Another addition on the new camera is a secondary dial found underneath the main P/S/A/M dial.

close-up on the Still / Movie / S&Q dial on the A7 IV

On the A7 III, all the shooting modes, including video, are found on the same top dial, so if for example you want to record video in Aperture priority mode (A), you have to first set the main dial to video, then go in the menu (or FN menu) to choose the A exposure mode.

On the A7 IV, you can now switch from photo to video (or S&Q) with the secondary dial, and choose any of the PSAM modes with the main dial, rather than digging in the menu. This looks like a much quicker and more straightforward thing to do if you’re in a hurry. Also, the settings and functions in the menu change accordingly when you go from photo to video mode, and vice versa.

But that’s not all, as the A7 IV has more options when it comes to customisation:

  • you can configure all the dials differently when working in Manual mode
  • you can change the function of a dial temporarily with the help of My Dial Settings plus a custom key
  • there is one extra button to customise (the top of the rear control wheel)
Screenshot of the A7 IV menu, showing how you can configure settings differently for still and video

Another thing is that you can change basic settings independently when you are in photo or video mode. This means for example that if you change the setting from F2.8 to F5.6 in video mode, the same change won’t appear when you go back to still mode (where it will still be 2.8). This possibility can be applied to aperture, shutter speed, ISO, exposure compensation, metering, White Balance, Picture Profiles and the Focus mode.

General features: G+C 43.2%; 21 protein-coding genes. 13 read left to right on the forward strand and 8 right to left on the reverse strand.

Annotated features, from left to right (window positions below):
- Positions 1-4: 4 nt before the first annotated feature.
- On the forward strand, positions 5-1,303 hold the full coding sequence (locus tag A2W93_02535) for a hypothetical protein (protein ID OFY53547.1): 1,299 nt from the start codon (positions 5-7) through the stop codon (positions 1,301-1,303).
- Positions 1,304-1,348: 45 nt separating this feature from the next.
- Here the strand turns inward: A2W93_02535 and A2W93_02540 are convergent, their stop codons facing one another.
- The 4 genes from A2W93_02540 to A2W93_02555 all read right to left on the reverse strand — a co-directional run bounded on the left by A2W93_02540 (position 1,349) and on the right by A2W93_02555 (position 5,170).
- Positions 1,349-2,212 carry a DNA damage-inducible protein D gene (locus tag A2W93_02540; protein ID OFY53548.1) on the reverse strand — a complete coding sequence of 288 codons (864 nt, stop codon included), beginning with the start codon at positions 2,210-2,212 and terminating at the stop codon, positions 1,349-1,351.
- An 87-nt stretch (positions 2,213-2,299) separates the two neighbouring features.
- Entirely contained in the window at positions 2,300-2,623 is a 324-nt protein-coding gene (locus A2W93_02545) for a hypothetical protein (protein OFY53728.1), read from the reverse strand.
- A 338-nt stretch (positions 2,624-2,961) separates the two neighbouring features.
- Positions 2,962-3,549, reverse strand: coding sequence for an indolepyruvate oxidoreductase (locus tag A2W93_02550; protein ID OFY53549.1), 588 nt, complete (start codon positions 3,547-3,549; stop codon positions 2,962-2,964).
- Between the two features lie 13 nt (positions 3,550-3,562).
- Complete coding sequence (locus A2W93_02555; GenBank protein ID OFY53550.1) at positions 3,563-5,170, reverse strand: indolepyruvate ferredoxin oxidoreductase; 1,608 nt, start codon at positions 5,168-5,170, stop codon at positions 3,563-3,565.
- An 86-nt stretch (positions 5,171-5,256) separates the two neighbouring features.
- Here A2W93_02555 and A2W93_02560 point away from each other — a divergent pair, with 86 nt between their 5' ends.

Another aspect to point out is that the A7 IV inherits the latest menu design, which is much better organised than the old menu found on the A7 III, and is compatible with the touch screen.

Now let’s move on the physical interface layout.

The A7 IV is compatible with the digital audio interface (via the multi-function shoe) which allows recording at 24-bit with 4 channels when using compatible microphones. It also has a full size HDMI port (vs Micro size on the A7 III).

Both products have a microphone input, headphone output and a USB C port. Concerning the latter, the one on the mark 4 model is 3.2 Gen2 and works at 10Gbps (versus 5Gbps on the mark 3). Also, the A7 IV can work with a wired LAN connection if you buy an optional LAN to USB C adapter.

Finally, the battery is the same for the two cameras (NP-FZ100) but the A7 III retains a better rating (CIPA): 710 frames versus 610 on the mark IV model (when using the LCD screen). Both cameras accept USB charging and power delivery.

Some original and third-party NP-FZ100 batteries

7. Viewfinder and LCD screen

The resolution of the electronic viewfinder goes up to 3.69M dots on the new camera, which is a good step forward from the 2.36M panel found in the A7 III, but is not impressive either now that several products offer 5M or even 9M dot EVFs.

The size of the OLED panel remains the same (0.5-in), as does the magnification (0.78x) and the eye point length (23mm). On the A7 IV however, you can boost the refresh rate to 120Hz, whereas on the older camera it doesn’t go beyond 60Hz.

The A7 III has an LCD screen that can tilt up and down, whereas the A7 IV has a vari-angle mechanism that allows you to flip it to the side and rotate it 180˚.

side view of the Sony A7 III with the LCD screen titled

The resolution of the rear monitor is similar (0.92M dots for the A7 III, 1.04M dots for the A7 IV) and they are both touch sensitive. Regarding the latter, there is more you can do with the A7 IV, including navigating the menu. On the mark III model, the touch screen’s main purpose is to move the AF area.

hands holding the A7 IV with the screen opened on the side

8. Memory cards

Both cameras feature two memory card slots that accept SD cards. On the A7 III, slot nb.1 is UHS-II compatible, whereas slot nb.2 is UHS-1 only.

On the A7 IV, both slots can work with the faster UHS-II SD cards and, what’s more, slot nb.1 also accepts the CFexpress Type A card, which provides faster writing and reading speed, and gives you a larger buffer memory, as explained previously.